Bremerton ....... 003 000 000 0 — 3 7 1
Vancouver ...... 021 000 000 1 — 4 10 2
Ahearn and Volpi; Hedgecock and Brenner.

Tacoma at Victoria, postponed, rain.
Spokane at Yakima, postponed, rain.
Salem at Wenatchee, postponed, rain.


[Vancouver Sun, August 30, 1947]
Johnny Nenezich and Bill Abbey, a pair of WIL umpires who have stirred up some fun in the league this year, told us a fair yarn about this week’s forfeited game in Spokane.
This was the instance, you’ll remember, when Salem loaded the bases on Spokane with none out and the score tied 5-5 in the seventh. A couple of close decisions on the bases sent the Spokes into a fine lather.
“They say umpires neyer draw crowds,” said Nenezich. “That forfeit came in the first of a three-game set. There was only a fair-sized house there the night of the fun but the total attendance was 20,000 for the series. Maybe you think they didn’t come to get their shots at us,” Johnny went on.
“You know eggs cost ninety cents a dozen down there and I’ll be they threw fifty bucks worth at us in that series. That wasn’t all, either. Tomatoes, lettuce, cabbage, carrots and potatoes. Everybody had their own ideas and ammunition,” laughed Nenezich.
“Bob Abel, the league president, came over from Tacoma to see what the trouble was. He walked across the field to talk to us and got an over-ripe tomato in the back of the neck. Man, was he sore,” Johnny exclaimed.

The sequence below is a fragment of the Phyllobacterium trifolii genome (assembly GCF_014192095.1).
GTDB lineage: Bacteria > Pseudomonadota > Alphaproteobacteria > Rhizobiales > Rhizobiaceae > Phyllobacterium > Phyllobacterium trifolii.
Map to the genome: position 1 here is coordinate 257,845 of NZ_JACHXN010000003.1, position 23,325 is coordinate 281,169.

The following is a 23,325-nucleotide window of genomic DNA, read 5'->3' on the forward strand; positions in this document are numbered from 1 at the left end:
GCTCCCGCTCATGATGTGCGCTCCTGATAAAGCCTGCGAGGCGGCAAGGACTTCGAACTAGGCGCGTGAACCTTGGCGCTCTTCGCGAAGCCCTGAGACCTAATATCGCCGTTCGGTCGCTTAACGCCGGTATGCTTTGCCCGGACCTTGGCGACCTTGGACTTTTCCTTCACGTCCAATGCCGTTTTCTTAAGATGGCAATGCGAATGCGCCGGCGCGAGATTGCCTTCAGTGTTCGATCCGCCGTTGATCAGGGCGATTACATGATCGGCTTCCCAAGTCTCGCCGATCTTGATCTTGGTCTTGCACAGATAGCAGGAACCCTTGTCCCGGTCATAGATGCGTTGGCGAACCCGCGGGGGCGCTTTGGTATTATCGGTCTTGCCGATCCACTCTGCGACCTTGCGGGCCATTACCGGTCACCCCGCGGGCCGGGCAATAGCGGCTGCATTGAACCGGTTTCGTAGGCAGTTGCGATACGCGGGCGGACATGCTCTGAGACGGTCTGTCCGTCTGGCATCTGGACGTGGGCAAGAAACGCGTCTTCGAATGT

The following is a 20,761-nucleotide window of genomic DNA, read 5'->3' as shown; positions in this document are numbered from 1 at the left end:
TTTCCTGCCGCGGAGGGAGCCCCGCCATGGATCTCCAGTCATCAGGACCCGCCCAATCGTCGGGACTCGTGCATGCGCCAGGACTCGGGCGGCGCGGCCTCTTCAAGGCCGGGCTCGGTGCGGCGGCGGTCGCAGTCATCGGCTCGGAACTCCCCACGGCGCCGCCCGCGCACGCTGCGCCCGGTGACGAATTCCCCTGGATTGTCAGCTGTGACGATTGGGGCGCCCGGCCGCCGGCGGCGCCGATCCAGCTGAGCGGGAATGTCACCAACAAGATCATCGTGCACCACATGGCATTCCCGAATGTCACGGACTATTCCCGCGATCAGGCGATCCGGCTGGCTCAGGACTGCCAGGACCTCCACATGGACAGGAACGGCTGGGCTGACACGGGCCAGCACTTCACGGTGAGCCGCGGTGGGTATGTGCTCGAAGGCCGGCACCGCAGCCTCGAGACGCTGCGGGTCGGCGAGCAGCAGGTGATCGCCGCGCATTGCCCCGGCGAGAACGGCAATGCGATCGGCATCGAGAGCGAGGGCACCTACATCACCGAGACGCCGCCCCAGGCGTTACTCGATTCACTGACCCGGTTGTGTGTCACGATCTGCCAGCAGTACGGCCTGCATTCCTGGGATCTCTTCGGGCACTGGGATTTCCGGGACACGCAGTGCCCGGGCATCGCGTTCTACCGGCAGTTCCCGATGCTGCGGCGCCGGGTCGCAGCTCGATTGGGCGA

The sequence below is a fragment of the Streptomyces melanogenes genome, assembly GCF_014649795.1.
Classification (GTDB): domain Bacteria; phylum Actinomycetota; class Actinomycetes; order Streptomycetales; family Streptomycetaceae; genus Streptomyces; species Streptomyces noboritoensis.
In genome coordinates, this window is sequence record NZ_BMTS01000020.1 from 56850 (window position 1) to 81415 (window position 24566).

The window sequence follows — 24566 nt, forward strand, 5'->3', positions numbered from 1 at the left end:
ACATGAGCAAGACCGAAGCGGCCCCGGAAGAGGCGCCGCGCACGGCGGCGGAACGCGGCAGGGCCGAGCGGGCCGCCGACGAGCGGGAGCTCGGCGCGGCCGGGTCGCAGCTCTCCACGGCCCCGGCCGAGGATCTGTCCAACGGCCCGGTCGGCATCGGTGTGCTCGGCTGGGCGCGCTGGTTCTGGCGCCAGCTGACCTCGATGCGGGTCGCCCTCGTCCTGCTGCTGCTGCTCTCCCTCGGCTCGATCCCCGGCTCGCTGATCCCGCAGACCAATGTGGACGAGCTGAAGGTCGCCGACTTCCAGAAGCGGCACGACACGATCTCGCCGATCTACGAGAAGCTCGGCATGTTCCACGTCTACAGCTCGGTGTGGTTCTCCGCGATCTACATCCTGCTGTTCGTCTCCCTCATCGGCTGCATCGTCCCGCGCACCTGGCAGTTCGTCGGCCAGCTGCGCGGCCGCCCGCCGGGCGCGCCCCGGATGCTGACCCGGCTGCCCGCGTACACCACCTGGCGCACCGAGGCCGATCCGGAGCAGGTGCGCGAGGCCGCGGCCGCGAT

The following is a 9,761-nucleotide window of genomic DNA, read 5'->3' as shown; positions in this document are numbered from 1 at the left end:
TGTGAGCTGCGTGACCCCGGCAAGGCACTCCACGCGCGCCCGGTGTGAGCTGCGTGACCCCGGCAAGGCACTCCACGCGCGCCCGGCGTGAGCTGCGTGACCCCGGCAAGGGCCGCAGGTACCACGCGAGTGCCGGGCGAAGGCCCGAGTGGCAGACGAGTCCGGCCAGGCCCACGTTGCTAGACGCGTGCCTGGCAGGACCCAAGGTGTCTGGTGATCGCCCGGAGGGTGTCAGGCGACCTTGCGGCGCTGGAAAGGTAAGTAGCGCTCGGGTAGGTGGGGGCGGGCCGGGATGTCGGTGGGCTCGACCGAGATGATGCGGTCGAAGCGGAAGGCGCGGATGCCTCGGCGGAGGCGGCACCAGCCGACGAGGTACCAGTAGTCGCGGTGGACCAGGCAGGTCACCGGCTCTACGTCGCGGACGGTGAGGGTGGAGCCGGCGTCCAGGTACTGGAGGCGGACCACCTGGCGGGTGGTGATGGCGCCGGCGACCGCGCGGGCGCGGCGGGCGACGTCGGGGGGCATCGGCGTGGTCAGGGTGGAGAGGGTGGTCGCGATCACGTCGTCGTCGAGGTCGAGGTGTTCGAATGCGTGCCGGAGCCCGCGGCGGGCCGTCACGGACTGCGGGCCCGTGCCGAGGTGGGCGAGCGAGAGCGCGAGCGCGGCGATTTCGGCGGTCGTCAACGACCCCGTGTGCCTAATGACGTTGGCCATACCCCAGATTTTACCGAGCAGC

* * *
Umpires Nenezich and Abbey were particularly put out with the display Spokane centre fielder George Schmess showed.
Abbey said, “That Schmees, who was over 300 feet from third base (that’s where the close decision occurred) thundered all the way in to tell us we missed one. I told him to get back in the field and play ball, and the guy must have swore for ten minutes without repeating himself.”
“When I finally pulled the clock on him and turned my back, Johnny (Nenezich) saw him wind up as it to take a sock at me. That did it. We kicked Schmees out, and along with him Spokane manager Ben Geraghty and first baseman Herb Gorman, Then we cleared the field and forfeited the game to Salem,” Abbey finished.
“The thing that will hurt Spokane and those players is the money angle. The team gets fined an automatic $250 for forfeiting and there were individual fines for Schmees, Gorman and Geraghty of not over $25 by not under $15,” Nenezich finished.
* * *
He probably won’t win any manager of the year awards, but you can’t help but glory in the fact it looks like the Caps have found a manager who will be welcome to stick around for awhile.